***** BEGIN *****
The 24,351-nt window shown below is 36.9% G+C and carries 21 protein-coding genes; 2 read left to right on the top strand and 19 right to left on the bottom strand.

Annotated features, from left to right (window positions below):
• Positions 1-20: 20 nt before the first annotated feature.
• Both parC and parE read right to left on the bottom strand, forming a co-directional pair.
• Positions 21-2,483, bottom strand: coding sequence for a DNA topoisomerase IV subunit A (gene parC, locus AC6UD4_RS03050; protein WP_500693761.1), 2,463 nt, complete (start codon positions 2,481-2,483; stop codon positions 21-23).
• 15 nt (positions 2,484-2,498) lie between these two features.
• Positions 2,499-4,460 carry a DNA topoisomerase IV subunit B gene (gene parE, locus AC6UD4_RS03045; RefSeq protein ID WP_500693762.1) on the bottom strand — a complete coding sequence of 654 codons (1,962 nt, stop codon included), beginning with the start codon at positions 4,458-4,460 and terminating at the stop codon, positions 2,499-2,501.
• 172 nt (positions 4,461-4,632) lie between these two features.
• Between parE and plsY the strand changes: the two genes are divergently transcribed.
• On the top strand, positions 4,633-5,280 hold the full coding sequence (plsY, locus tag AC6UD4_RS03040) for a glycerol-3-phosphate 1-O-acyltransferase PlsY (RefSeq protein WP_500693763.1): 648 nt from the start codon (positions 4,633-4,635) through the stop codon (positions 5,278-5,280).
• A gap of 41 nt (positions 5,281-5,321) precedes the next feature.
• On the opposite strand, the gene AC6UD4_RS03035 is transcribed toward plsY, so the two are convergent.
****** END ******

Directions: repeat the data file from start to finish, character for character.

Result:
The 24,351-nt window shown below is 36.9% G+C and carries 21 protein-coding genes; 2 read left to right on the top strand and 19 right to left on the bottom strand.

Annotated features, from left to right (window positions below):
• Positions 1-20: 20 nt before the first annotated feature.
• Both parC and parE read right to left on the bottom strand, forming a co-directional pair.
• Positions 21-2,483, bottom strand: coding sequence for a DNA topoisomerase IV subunit A (gene parC, locus AC6UD4_RS03050; protein WP_500693761.1), 2,463 nt, complete (start codon positions 2,481-2,483; stop codon positions 21-23).
• 15 nt (positions 2,484-2,498) lie between these two features.
• Positions 2,499-4,460 carry a DNA topoisomerase IV subunit B gene (gene parE, locus AC6UD4_RS03045; RefSeq protein ID WP_500693762.1) on the bottom strand — a complete coding sequence of 654 codons (1,962 nt, stop codon included), beginning with the start codon at positions 4,458-4,460 and terminating at the stop codon, positions 2,499-2,501.
• 172 nt (positions 4,461-4,632) lie between these two features.
• Between parE and plsY the strand changes: the two genes are divergently transcribed.
• On the top strand, positions 4,633-5,280 hold the full coding sequence (plsY, locus tag AC6UD4_RS03040) for a glycerol-3-phosphate 1-O-acyltransferase PlsY (RefSeq protein WP_500693763.1): 648 nt from the start codon (positions 4,633-4,635) through the stop codon (positions 5,278-5,280).
• A gap of 41 nt (positions 5,281-5,321) precedes the next feature.
• On the opposite strand, the gene AC6UD4_RS03035 is transcribed toward plsY, so the two are convergent.